So although I was wary about this latest episode, was fairly unconcerned, and felt I’d just leave it there – the noise quickly disappearing and I was only aware of its presence by the lightest of what I took to be occasional foot movements on the surface of my ear. A couple of minutes later, as I moved round the corner of the deep bed, I must have disturbed it, and felt it fly off. Another minute later, and I felt a drip land on my lower ear.
Strange I thought, since the sky was clear, and I was wearing a straw hat, though I had been moving close to the PV panels. Might some dew have dripped off that? Reflexly my finger moved up to touch the drip, and back it came with a bloody tip. Not wanting to miss the opportunity, I asked Fiona to take a photo.
So what was the beastie responsible? It certainly wasn’t an ordinary horse fly, (Tabanid spp.) which always seems to cause an immediately painful bite leading to me squashing them as quickly as possible, and my best guess from the noise of approach, and the bite site on the ear, is that it might have been a female deer fly, Chrysops, spp.
All such bites are made by female flies, since they need a blood meal to obtain sufficient protein for egg laying. Normally the adults of both sexes feed on nectar and plant exudates, and can be significant, inadvertent, plant pollinators. Their saliva includes an anti-coagulant so that they can lap up the blood as easily as possible, after they’ve penetrated the skin by using the stylets on their mouth parts, in a sawing action.
I now have a dilemma.
Do I stick to wearing plain blue T shirts, when working near the bee hives, or switch to closely striped ones? Since some work suggests that the stripes of a zebra have evolved to minimise attacks by horse-fly type insects. Apparently such larger flies aren’t deterred by any of the normal insect repellants, and needless to say, as blood suckers, all such flies can act as vectors for a wide range of zoonotic diseases, around the world.
On a final point, Fiona and I have both used Medihoney barrier cream recently as an immediate topical application for several insect bites – the small, double puncture spider bites being particularly annoying for me – and in all cases the speed of impact of the cream in reducing both inflammation and irritation, from just a single application, has been really impressive. I’d first read about the significant benefits of maunka honey based dressings and ointments, in an interesting and persuasive lecture from the National Honey Show series, by Shona Blair, titled “Medicinal Honey – a Sweet Solution against Superbugs?”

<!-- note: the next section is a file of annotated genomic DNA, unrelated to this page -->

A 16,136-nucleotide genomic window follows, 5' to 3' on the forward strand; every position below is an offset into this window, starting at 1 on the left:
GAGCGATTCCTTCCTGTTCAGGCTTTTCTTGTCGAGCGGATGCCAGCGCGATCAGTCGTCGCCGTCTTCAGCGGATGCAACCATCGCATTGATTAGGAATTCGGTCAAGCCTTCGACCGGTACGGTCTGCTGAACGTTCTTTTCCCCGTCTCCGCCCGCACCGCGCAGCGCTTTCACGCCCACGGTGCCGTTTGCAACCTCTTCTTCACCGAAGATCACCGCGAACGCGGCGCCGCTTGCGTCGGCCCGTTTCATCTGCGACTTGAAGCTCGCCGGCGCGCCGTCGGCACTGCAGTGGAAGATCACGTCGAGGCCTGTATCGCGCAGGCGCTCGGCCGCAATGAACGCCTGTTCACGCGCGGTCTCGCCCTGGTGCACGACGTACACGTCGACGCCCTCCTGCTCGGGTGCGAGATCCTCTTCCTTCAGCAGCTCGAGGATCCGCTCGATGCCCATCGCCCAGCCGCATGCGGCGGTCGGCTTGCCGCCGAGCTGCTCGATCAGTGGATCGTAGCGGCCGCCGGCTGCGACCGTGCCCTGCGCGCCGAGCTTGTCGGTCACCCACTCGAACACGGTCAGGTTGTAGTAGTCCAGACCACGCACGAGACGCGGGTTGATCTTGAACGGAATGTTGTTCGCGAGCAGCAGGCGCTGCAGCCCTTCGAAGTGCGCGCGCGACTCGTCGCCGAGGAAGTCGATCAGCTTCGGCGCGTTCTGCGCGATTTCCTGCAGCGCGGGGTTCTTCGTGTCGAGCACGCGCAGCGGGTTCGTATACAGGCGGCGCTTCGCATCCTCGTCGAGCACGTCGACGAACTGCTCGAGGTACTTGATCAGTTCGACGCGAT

The Medihoney barrier cream was applied about 15 minutes after the horsefly wheal had developed, first and second photos. The third was taken about 90 minutes later, and the last one 90 minutes after this. Lest this seem an over reaction to a common issue at this time of the year, last year I’d had some double puncture, presumed to be small spider, bites which persisted as itchy papules for several weeks, with some developing a degree of more generalised tissue swelling a few days later.
In addition, and by chance this week, a contemporary of mine from Cambridge called round for tea, whilst on holiday in the area. We haven’t seen Paul for several years, and in the intervening period, alongside his other work, he’s researched and written the biography of Dr. William (Bill) Frankland, a key British researcher in immunology and allergy research, who’s come to be known as “the grandfather of allergy”.Franklin led an extraordinary life, eventually appearing on Desert Island Discs at the age of 103, and living to 108! I’m mentioning this because in 1955 he self-experimented with being bitten on the arm, once a week, by a species of tropical blood sucking insect, Rhodnius prolixnus, which because of its endemic range, he could be certain he’d never been bitten by, before. All this was to study how his body would respond, over time, to repeated bites from this creature. The reactions became progressively more severe, eventually leading to an extremely swollen arm and anaphylactic shock. His life was only saved by speedy, multiple injections of adrenaline. One of 7 near death experiences which he had in his long and fascinating life! A remarkable man.
So, next time you get a bite or sting from a beastie, perhaps reflect on Bill’s experiences? And wonder if it’s worth giving Medihoney a try.